Saturday, June 30, 2012

Golden Birthday

My nephew is having this golden birthday this year, and I was telling someone about this recently and they asked, "What is a Golden Birthday?"

I thought EVERYBODY celebrated Golden Birthdays, but apparently not!

You're golden birthday is when you turn the age of your actual birth day. For instance, I was born on the 4th of September, so I had my golden birthday bash when I was 4. I don't remember anything else about being 4, in fact the only other early childhood memory I have is my first day of school when I was 6.

However, I do remember my Golden Birthday! I got the cutest white dress with tennis rackets on it.

Can you say 70's?

Then my grandparents bought me a white rocking chair. So I sat in it, and opened my presents, presiding
like a queen over my subjects..err..I mean family. :)

In other cultures, they call it your Lucky Birthday, Star Birthday, or Champagne Birthday. I sort of like the ring of Champagne Birthday, so I've decided I'm officially celebrating my golden birthday again, but this time when I turn 44!

Hope you're enjoying your summer!

Michelle Strombeck

Friday, June 29, 2012

You don’t see that every day

Galena, Illinois has some sites you just don’t see in every small town.

Like floodgates.

They were erected in the early 1950’s. Residents were sick of cleaning up messes left behind when the Galena River came streaming down Main Street and settled into their basements. The floodgates have been keeping out the unwanted attentions of the river through record-setting rainfalls for over half-a-century now.

Like the DeSoto House Hotel. Abraham Lincoln stayed here, and so did Stephen Douglas.

Guests are given real metal keys from a real wooden key box.

The DeSoto House is the only hotel I've even seen that, instead of adding stories, actually shaved off the top two and went from five floors to three.

 Like impromptu coffee shop concerts.

At night, after the shop shuts down, the musicians make music and leave doors wide open for passers-by to enjoy the jamming.

Like meeting rooms built into the sides of the hills,

doors that say ‘Welcome’ even when closed,

and a cat who adds enough local color to earn his weight in catnip any time he wants it.

Galena even does the stuff of ordinary towns well. Its parks, shops, restaurants and people would be worth visiting even without the floodgates, the DeSoto House, the concerts and hillside-supported meeting rooms.

If you go to Galena (and I think you should), please tell the cat in the green-shuttered house on the hill that The Prude says 'Howdy'.

Thursday, June 28, 2012

The Great Experiment

"There are no gardening mistakes, only experiments."
-  Janet Kilburn Phillips

I come from a long line of gardeners. Unfortunately,  the gardening gene has skipped my generation.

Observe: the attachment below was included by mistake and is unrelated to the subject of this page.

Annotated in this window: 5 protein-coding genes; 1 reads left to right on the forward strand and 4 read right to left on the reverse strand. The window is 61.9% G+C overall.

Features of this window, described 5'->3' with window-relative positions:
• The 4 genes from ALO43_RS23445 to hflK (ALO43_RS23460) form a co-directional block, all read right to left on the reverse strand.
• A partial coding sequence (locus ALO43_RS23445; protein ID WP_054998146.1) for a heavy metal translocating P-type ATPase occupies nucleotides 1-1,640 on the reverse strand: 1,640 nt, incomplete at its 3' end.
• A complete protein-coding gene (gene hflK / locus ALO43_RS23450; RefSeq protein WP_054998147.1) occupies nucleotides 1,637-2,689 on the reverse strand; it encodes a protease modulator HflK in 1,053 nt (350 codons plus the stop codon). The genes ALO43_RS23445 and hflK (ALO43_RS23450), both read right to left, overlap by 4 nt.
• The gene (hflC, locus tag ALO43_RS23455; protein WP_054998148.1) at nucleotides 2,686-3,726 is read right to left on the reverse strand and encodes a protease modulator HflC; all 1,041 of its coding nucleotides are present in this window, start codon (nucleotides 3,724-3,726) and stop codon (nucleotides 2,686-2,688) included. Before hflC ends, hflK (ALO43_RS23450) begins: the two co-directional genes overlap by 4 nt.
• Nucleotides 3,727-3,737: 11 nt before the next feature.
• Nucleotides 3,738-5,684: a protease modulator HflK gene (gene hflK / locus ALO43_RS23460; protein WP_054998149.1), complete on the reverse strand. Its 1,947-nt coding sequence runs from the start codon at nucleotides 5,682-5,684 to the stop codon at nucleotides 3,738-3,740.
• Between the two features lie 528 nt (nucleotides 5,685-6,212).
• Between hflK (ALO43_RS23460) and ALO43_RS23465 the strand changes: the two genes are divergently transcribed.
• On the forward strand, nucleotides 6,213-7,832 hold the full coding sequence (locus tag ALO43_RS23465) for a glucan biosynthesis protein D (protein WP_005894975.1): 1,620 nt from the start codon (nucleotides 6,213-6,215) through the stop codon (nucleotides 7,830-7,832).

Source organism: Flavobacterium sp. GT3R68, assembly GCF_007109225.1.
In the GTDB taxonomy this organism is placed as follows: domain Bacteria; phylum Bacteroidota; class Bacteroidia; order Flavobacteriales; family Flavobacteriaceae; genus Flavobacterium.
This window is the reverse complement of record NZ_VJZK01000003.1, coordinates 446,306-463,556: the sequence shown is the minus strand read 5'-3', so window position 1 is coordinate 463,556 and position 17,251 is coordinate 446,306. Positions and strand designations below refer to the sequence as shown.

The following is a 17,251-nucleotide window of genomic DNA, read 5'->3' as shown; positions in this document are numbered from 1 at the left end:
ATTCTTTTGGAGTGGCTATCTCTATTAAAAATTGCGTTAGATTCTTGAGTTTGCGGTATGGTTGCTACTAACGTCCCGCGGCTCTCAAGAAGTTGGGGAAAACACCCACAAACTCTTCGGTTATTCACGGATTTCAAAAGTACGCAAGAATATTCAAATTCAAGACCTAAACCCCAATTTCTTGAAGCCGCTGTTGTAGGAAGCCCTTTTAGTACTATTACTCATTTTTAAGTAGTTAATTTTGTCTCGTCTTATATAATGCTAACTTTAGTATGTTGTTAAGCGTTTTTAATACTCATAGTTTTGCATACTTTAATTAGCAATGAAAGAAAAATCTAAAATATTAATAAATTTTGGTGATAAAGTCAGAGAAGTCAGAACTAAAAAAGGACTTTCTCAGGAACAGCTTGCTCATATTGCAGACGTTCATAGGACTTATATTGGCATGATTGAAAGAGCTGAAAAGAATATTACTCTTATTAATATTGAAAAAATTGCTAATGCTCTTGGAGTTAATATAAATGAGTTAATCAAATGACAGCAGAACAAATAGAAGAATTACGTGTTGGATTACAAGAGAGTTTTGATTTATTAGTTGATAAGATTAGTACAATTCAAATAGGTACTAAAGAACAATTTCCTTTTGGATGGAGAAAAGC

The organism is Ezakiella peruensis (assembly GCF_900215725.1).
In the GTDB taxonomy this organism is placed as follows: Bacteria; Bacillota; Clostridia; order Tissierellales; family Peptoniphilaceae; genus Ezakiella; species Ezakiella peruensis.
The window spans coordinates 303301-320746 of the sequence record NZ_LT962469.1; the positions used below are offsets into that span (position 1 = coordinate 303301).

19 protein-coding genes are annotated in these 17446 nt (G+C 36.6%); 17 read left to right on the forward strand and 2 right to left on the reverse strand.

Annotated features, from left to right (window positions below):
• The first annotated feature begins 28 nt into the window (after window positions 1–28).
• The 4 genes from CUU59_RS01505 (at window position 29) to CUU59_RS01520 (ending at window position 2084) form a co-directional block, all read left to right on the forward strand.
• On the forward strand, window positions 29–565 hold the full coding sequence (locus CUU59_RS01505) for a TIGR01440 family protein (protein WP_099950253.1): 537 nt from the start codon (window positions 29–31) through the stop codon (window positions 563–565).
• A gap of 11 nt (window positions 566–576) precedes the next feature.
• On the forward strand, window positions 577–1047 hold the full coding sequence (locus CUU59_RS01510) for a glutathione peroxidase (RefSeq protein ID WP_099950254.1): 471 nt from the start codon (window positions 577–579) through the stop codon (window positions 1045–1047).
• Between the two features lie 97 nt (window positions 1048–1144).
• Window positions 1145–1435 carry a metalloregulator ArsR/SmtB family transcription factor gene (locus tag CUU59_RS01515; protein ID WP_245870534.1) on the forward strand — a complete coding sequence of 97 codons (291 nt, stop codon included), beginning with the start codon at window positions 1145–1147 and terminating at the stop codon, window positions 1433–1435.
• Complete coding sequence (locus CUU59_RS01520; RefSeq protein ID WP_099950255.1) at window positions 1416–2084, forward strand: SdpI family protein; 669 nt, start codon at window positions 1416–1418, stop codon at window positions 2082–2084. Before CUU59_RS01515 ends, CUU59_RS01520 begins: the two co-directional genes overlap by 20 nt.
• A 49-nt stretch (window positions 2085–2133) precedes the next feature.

Before dinner, my grandmother often sent one of us girls to her garden patch to pick a cucumber. Thin slices of cucumbers with tomatoes or onions and  a sweet and sour dressing topped with loads of black pepper were the ingredients of her favorite salad. 

My father was an effortless gardener.  His Big Boy tomatoes were the envy of the neighborhood. These juicy tomatoes were so flavorful that we made tomato sandwiches. 

A prolific flower gardener, my father-in-law turned his tiny Chicago backyard into a thing of beauty that our grown children fondly remember.

Over the past thirty-nine years of marriage, from Chicago to St. Louis, my husband and I have made feeble attempts at vegetable gardening.  Each year, without fail, our garden was a disappointment. Not enough rain.  Too much rain.  Clay-like soil. Too much sun.  Too much shade.

 We couldn't get it right.

This year is different. We embarked on an experiment and our garden is flourishing.

Our daughter, Jenny, did get the gardening gene.  So, we joined with her to create a square foot vegetable garden. It took a lot of planning.

We spent a week monitoring the sun to shade ratio of a spot in her backyard.  We decided what vegetables we would plant making certain to include everyone's favorites.  Then, we plotted their arrangement on a diagram.  My husband purchased lumber and built squares that we filled with just the right soil. 

The last week of May, we planted.  Using a water meter, we are able to adjust our watering to meet the specific needs of each vegetable.  Weeding is a breeze.

I can't begin to tell you how thrilled we are to see the first grape tomatoes, tiny yellow flowers blossoming on the squash, zucchini and cucumber plants and  luxurious herbs that are waiting to be used at our tables. 

This is one experiment that was worth the risk! 

We have already used the basil for Salade Caprese, one of our favorite recipes from our years in France.